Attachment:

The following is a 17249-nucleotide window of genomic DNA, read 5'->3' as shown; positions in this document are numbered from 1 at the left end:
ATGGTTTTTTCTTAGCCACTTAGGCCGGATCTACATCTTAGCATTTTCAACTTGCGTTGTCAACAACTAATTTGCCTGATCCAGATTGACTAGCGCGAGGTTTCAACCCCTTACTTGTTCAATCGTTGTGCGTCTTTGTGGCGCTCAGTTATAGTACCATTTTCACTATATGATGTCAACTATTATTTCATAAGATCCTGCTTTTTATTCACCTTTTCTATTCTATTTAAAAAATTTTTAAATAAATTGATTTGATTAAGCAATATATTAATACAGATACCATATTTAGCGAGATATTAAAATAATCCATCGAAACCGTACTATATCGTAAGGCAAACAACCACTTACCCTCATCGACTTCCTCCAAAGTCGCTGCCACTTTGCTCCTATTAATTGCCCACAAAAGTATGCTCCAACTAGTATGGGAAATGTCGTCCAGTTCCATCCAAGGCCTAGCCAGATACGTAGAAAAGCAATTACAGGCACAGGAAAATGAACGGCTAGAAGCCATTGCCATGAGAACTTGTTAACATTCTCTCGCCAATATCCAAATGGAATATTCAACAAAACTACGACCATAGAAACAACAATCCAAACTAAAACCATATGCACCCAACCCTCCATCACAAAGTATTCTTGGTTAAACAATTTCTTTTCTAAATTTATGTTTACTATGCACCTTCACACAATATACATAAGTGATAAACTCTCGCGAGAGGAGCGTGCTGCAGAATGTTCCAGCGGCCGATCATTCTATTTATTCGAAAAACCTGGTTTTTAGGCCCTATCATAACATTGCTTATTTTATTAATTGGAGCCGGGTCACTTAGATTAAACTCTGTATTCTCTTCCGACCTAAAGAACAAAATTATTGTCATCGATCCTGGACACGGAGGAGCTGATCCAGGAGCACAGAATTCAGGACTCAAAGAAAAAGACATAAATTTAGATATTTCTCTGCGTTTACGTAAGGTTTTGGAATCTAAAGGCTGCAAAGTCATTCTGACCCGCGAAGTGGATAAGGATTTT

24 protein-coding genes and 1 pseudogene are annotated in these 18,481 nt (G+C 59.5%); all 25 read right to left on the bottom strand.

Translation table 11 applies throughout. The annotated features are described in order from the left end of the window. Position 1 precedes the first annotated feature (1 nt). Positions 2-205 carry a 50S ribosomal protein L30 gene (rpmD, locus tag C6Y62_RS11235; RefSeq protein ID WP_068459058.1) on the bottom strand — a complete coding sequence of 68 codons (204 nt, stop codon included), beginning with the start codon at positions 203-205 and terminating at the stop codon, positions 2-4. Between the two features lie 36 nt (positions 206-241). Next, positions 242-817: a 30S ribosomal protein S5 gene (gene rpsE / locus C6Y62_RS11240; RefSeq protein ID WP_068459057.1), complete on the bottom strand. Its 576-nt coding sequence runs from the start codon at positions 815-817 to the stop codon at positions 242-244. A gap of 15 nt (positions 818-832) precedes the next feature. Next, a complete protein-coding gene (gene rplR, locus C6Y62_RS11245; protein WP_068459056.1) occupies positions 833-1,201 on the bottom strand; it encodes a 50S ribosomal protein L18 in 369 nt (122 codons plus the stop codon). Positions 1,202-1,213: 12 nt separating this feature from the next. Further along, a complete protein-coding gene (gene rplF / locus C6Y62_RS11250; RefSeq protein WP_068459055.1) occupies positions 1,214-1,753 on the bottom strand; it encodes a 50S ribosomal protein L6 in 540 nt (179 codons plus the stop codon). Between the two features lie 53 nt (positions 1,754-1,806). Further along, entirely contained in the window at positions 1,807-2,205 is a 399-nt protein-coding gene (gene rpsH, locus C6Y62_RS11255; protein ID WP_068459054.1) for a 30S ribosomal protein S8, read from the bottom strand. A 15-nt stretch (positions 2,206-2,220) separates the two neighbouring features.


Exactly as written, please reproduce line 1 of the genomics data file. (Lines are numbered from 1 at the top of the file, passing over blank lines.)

The following is a 17249-nucleotide window of genomic DNA, read 5'->3' as shown; positions in this document are numbered from 1 at the left end: